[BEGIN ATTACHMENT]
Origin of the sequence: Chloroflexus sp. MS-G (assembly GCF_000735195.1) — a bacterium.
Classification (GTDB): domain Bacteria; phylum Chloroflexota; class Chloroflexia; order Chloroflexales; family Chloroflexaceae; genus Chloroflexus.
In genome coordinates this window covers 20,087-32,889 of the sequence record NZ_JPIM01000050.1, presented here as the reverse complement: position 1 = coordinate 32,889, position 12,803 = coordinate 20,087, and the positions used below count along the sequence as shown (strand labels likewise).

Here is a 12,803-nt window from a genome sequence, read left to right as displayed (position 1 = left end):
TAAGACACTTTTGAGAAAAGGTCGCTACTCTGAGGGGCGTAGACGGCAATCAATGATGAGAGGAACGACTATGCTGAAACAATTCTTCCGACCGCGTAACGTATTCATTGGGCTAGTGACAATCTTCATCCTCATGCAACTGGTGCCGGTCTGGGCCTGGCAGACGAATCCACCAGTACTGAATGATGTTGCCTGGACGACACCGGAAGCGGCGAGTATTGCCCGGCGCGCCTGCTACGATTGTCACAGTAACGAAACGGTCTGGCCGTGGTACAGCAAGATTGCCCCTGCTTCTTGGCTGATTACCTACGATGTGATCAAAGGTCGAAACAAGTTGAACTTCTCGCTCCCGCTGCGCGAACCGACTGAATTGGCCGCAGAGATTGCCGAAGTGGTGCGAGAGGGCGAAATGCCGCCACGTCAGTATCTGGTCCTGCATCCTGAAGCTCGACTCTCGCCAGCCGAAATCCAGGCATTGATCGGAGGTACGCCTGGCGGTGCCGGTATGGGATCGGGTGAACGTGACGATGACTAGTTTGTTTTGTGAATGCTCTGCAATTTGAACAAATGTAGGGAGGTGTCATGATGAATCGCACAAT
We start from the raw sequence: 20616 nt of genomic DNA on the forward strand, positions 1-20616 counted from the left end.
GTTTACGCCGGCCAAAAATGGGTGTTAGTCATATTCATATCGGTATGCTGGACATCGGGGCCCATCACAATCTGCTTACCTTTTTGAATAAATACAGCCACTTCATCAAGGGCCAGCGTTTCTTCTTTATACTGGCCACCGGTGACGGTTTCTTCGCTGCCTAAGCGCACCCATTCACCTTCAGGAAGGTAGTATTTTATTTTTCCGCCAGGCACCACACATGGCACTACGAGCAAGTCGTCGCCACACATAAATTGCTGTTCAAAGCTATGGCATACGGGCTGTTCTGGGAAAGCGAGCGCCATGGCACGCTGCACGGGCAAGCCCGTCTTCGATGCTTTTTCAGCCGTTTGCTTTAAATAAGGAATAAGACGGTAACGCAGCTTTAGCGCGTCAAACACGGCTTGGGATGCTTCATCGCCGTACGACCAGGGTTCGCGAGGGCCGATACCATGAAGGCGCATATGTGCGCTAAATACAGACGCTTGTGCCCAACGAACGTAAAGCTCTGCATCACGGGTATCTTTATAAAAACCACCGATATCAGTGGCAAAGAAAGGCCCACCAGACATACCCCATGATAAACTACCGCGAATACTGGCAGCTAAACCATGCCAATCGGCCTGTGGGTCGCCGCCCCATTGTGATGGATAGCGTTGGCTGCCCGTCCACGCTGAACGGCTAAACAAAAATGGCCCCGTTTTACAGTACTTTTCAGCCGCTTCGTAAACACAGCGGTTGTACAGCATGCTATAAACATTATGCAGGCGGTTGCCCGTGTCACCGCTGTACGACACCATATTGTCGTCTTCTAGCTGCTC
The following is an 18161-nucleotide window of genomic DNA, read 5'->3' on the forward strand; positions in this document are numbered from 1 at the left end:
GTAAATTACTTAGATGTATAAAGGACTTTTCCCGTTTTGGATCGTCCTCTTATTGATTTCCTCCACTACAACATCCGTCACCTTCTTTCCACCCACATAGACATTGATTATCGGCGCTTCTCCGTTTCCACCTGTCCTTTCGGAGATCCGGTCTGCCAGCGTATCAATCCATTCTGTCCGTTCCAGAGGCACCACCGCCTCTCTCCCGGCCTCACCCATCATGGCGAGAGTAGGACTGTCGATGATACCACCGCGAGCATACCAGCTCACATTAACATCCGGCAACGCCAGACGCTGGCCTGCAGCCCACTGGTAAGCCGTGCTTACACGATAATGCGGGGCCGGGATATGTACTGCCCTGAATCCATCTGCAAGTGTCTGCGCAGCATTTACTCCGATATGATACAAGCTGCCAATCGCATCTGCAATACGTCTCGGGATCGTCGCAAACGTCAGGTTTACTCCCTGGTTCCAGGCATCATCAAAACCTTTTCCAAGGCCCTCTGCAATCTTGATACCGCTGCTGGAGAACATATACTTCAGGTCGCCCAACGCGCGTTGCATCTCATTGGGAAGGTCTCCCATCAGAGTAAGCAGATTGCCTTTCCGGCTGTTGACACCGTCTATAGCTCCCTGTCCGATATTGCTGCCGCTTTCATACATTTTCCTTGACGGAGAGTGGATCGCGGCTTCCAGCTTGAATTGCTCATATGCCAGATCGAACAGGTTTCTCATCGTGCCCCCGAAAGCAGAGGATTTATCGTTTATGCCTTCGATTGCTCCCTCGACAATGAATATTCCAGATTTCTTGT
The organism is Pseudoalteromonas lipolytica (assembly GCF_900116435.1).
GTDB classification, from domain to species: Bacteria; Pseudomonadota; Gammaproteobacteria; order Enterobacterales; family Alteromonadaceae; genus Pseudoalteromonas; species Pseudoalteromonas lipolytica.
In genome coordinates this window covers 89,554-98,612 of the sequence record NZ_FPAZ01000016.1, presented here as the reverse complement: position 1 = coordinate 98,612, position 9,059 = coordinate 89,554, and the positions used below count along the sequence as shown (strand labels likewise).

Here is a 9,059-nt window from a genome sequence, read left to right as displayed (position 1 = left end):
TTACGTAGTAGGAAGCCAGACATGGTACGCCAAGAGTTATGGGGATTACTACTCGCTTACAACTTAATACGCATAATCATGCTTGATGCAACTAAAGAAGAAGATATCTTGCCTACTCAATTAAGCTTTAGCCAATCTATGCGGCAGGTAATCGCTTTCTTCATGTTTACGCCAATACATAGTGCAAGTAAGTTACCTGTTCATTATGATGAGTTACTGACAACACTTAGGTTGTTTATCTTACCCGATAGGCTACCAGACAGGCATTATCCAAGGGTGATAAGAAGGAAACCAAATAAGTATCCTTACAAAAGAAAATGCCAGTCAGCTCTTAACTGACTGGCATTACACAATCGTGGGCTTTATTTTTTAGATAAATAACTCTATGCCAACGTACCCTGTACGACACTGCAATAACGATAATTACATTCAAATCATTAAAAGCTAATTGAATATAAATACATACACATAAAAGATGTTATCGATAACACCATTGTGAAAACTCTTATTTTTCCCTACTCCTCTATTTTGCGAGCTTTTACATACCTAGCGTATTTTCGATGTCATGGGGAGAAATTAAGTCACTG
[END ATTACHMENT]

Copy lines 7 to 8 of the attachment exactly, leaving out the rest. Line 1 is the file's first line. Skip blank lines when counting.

GTTTACGCCGGCCAAAAATGGGTGTTAGTCATATTCATATCGGTATGCTGGACATCGGGGCCCATCACAATCTGCTTACCTTTTTGAATAAATACAGCCACTTCATCAAGGGCCAGCGTTTCTTCTTTATACTGGCCACCGGTGACGGTTTCTTCGCTGCCTAAGCGCACCCATTCACCTTCAGGAAGGTAGTATTTTATTTTTCCGCCAGGCACCACACATGGCACTACGAGCAAGTCGTCGCCACACATAAATTGCTGTTCAAAGCTATGGCATACGGGCTGTTCTGGGAAAGCGAGCGCCATGGCACGCTGCACGGGCAAGCCCGTCTTCGATGCTTTTTCAGCCGTTTGCTTTAAATAAGGAATAAGACGGTAACGCAGCTTTAGCGCGTCAAACACGGCTTGGGATGCTTCATCGCCGTACGACCAGGGTTCGCGAGGGCCGATACCATGAAGGCGCATATGTGCGCTAAATACAGACGCTTGTGCCCAACGAACGTAAAGCTCTGCATCACGGGTATCTTTATAAAAACCACCGATATCAGTGGCAAAGAAAGGCCCACCAGACATACCCCATGATAAACTACCGCGAATACTGGCAGCTAAACCATGCCAATCGGCCTGTGGGTCGCCGCCCCATTGTGATGGATAGCGTTGGCTGCCCGTCCACGCTGAACGGCTAAACAAAAATGGCCCCGTTTTACAGTACTTTTCAGCCGCTTCGTAAACACAGCGGTTGTACAGCATGCTATAAACATTATGCAGGCGGTTGCCCGTGTCACCGCTGTACGACACCATATTGTCGTCTTCTAGCTGCTC
The following is an 18161-nucleotide window of genomic DNA, read 5'->3' on the forward strand; positions in this document are numbered from 1 at the left end: